What Is Science (2016)

At UCLA, I had the opportunity to take Psych 189, a seminar class, with Professor Stan Schein. During one class, he had shared how to get into graduate school and in doing so talked about “What is Science?” I’ve tidied up my notes and am sharing them here.

As I’ve progressed throughout my career in software engineering, there are times I think about going back to Academia. It was a good exercise for me to tidy and publish these notes, as it forced me to reflect on if I want to further pursue a life in science.

On graduate school (in America)
Who pays for graduate school education? 1 Someone else does. NIH and other organizations.

You should only go to graduate school if you find science fun. If you get frustrated easily and don’t have the tenacity to work on hard and long problems then science isn’t for you.

Start by asking yourself, “what question am I dying to figure out?”

(How do you get to this question?)
Be curious. Read research articles and papers. Attend seminars. Learn as much as you can about the field.

The more time you spend learning and reading about a field, the more you’ll find yourself finding questions that are unanswered.

(How to pick an institution and program)
Find people researching this question. Read up on what they have done. Maybe you’ll recognize these people from having read so much already.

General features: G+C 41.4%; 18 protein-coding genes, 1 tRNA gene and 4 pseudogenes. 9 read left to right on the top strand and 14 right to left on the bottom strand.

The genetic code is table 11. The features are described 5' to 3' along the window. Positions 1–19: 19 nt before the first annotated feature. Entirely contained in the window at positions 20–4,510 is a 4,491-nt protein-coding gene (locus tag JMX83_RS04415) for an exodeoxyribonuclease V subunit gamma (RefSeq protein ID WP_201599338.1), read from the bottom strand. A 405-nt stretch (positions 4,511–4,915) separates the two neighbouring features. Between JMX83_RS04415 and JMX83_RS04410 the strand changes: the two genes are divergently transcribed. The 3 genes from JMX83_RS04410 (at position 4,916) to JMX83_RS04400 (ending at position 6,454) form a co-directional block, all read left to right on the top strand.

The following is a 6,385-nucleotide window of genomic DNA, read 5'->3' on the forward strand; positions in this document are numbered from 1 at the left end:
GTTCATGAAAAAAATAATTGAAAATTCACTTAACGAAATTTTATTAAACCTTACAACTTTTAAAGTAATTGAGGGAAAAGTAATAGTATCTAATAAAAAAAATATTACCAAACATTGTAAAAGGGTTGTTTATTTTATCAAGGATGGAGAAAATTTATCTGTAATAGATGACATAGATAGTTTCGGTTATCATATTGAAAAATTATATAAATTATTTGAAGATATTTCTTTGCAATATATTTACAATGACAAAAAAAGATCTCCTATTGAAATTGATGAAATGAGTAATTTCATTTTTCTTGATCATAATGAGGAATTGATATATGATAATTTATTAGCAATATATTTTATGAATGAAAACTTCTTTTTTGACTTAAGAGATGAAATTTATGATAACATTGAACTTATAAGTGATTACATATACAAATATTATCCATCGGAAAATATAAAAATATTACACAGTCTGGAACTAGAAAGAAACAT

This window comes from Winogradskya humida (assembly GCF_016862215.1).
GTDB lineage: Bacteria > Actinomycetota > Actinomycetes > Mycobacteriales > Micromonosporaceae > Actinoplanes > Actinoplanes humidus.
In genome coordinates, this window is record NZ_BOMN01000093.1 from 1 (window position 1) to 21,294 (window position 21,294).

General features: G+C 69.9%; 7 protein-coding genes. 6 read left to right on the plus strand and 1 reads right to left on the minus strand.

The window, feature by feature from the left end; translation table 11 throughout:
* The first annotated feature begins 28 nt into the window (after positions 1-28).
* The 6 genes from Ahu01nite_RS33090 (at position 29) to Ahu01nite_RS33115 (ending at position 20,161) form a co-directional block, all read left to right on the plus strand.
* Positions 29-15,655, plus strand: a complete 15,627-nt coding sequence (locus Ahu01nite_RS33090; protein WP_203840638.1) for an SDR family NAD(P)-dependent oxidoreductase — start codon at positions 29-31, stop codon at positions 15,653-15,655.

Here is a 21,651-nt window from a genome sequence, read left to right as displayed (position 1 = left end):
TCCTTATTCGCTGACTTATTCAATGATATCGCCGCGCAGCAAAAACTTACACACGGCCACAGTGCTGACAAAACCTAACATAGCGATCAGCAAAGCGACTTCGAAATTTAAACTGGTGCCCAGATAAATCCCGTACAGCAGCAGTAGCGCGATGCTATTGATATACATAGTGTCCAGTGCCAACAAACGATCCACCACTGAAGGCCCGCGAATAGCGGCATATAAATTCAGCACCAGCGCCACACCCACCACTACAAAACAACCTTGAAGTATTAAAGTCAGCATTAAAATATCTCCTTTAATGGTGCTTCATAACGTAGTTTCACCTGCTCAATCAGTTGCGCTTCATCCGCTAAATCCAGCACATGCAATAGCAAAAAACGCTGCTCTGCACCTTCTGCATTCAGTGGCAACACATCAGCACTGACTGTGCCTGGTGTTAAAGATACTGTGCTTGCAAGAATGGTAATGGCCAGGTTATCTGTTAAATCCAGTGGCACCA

Next you want to look at doctoral programs offered by universities. You want to find a strong university, which usually means there is a department with multiple people working in this related field. You want to stay away from a department where only one or a few people are studying this. They might leave the department to go somewhere else, and then you’re stuck there.

(On doing science and research)
When your experiments don’t work, rethink your approach.

When you are first starting off in your academic career, design experiments that don’t take a while to find out the results. You don’t want to do a study that takes 3 years to get its results, because you may be wrong and you won’t know. 2

In conclusion, science is about posing a question and then figuring out how to solve it. 3

  1. I’m unsure if this is universally true or not. A google search led to this Reddit thread which suggests it is not universally true and depends on the program. ↩︎

  2. It’s especially demoralizing as a master’s student as it can delay your doctorate. ↩︎

  3. This almost always leads to other questions to be answered. ↩︎